When the three barges bearing Dan Flavinlike neon structures came drifting across the Hudson toward the audience gathered at the very tip of Pier 40, it was hard to escape the sensation that we were seeing the future of fashion. A huge sporting-goods concern was expending an inordinate number of corporate dollars to create a seductive spectacle around a collection of pretty basic clothesand guess what? It worked! But that wasn't due only to the staging (which included a catwalk composed of moving walkways, a mannequin's death trap). Reassuringly, it also had a lot to do with the way designer Yohji Yamamoto has inserted his own sensibility into the Adidas workout-wear ethos.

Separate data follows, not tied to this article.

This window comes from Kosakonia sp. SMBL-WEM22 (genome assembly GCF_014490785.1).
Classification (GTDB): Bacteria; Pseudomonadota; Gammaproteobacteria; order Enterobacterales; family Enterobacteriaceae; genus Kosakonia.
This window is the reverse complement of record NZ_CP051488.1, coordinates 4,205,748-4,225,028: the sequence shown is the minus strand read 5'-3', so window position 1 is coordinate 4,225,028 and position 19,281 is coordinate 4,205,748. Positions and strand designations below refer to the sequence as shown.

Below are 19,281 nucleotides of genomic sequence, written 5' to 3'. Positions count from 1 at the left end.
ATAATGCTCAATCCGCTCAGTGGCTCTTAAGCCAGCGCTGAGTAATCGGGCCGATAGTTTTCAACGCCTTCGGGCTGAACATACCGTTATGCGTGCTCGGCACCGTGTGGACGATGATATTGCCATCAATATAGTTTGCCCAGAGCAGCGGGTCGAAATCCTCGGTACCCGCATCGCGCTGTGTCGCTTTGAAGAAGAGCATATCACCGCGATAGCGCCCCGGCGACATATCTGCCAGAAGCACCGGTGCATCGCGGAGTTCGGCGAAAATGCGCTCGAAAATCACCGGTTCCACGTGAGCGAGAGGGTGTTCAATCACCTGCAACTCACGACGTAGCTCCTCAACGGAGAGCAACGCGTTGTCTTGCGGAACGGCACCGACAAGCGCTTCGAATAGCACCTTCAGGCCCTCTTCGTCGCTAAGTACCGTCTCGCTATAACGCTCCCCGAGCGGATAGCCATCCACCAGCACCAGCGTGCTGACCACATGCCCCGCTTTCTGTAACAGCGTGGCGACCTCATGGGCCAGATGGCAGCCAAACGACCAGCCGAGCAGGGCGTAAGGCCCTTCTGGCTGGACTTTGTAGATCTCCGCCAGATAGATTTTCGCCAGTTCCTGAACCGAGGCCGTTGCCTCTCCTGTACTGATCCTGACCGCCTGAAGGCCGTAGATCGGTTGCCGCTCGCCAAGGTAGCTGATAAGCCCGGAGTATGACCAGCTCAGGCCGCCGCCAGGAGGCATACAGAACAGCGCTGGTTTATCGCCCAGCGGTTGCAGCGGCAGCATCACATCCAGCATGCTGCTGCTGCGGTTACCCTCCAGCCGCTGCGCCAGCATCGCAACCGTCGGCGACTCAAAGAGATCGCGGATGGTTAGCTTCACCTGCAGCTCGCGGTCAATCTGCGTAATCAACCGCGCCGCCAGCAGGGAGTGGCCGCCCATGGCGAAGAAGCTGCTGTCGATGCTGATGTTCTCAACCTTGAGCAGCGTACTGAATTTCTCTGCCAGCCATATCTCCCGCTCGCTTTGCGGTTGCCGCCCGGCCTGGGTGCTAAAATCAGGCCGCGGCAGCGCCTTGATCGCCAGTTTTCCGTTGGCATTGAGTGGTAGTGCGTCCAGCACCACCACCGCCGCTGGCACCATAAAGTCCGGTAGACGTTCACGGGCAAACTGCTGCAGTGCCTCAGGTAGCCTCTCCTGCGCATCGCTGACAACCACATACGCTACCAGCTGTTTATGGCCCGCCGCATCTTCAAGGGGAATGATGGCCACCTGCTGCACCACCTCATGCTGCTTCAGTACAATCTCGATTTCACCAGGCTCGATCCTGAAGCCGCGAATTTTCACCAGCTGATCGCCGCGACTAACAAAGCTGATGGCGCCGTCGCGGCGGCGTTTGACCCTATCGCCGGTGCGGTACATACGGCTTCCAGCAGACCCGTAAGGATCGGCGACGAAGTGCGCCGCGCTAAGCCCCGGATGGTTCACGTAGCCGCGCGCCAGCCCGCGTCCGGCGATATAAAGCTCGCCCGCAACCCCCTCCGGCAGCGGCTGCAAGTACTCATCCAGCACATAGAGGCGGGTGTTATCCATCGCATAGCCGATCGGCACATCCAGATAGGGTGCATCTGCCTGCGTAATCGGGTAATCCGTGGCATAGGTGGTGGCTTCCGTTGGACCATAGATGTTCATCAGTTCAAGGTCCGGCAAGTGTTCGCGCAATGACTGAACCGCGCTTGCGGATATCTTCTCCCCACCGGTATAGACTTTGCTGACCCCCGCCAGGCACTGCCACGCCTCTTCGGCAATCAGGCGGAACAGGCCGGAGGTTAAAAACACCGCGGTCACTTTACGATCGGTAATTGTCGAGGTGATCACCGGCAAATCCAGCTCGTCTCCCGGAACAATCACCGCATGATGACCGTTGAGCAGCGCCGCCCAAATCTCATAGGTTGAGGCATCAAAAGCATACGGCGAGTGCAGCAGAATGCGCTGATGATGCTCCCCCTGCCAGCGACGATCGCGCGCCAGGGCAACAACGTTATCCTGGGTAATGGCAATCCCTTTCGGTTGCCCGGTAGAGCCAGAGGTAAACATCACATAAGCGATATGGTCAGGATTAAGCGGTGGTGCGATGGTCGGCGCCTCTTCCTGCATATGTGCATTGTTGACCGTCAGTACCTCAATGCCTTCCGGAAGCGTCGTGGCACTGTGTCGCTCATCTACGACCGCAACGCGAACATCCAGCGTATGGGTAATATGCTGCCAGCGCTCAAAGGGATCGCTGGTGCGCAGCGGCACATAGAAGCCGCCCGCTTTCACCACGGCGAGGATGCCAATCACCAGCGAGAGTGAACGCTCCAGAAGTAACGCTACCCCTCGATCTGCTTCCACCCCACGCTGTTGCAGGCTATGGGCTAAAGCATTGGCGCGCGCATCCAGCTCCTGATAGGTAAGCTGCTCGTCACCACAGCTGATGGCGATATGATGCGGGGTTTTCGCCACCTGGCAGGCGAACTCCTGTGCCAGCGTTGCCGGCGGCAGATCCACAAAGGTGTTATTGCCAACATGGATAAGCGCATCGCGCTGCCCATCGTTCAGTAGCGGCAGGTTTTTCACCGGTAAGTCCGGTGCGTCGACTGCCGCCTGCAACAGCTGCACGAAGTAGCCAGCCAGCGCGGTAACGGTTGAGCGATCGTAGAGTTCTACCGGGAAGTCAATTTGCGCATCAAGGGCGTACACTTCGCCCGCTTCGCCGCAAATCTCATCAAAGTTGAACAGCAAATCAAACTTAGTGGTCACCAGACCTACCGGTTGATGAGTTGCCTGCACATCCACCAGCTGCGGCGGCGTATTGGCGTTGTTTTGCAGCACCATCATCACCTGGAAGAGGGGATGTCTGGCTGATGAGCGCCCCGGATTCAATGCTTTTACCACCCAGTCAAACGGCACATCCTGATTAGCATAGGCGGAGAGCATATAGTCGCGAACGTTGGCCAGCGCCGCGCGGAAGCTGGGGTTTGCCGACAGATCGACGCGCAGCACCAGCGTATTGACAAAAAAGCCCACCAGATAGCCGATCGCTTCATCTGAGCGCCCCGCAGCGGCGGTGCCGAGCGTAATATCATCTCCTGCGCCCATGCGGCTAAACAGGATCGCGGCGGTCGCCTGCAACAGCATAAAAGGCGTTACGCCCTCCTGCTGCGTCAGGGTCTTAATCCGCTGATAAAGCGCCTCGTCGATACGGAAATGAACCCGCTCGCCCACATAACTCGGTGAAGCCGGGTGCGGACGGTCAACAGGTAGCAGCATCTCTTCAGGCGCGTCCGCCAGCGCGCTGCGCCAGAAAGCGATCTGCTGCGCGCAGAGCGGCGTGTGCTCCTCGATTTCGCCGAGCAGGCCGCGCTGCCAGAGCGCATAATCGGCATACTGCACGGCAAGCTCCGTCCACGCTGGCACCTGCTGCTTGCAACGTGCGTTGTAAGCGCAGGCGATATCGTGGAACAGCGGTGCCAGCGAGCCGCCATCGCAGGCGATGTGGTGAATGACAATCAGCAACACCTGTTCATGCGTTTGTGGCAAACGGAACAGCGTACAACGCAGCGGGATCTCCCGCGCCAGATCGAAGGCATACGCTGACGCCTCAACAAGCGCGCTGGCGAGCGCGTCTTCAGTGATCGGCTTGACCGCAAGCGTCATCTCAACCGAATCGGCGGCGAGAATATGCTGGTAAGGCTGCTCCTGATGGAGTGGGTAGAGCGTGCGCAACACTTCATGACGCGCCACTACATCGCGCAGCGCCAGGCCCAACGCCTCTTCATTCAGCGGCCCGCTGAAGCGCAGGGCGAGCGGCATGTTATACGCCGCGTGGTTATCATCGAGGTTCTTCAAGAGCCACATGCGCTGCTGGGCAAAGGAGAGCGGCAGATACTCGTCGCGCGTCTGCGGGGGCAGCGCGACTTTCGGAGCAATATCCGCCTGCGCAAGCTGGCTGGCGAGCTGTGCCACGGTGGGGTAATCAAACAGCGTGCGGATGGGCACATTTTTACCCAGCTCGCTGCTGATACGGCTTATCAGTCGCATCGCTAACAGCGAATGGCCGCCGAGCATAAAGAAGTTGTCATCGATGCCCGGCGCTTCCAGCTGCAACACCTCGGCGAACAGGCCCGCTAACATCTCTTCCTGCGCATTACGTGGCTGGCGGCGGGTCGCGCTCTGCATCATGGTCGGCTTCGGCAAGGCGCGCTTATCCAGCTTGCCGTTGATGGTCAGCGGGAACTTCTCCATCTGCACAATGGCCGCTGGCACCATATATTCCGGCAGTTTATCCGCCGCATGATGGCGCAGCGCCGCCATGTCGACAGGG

So, one of Yohji's beloved cutaway jackets was paired with track pants. And another cutawaythis one in orangewas shown in tandem with matching trousers in nylon. Traditional shapes were sportily juiced up with hardware (zips instead of buttons on a blazer, for instance). By the same token, something as banal as a nylon blouson was made more interesting when it topped what looked like a black samurai skirt. The shoesan essential connection in the Yohji-Adidas marriagewere of the moment, in a graphic black-and-white stripe. Rather more avant-garde was a closing passage of stretchy body condoms. Or maybe they were chrysalises, heralding an era of even greater prosperity for Yohji and his sporting-goods masters.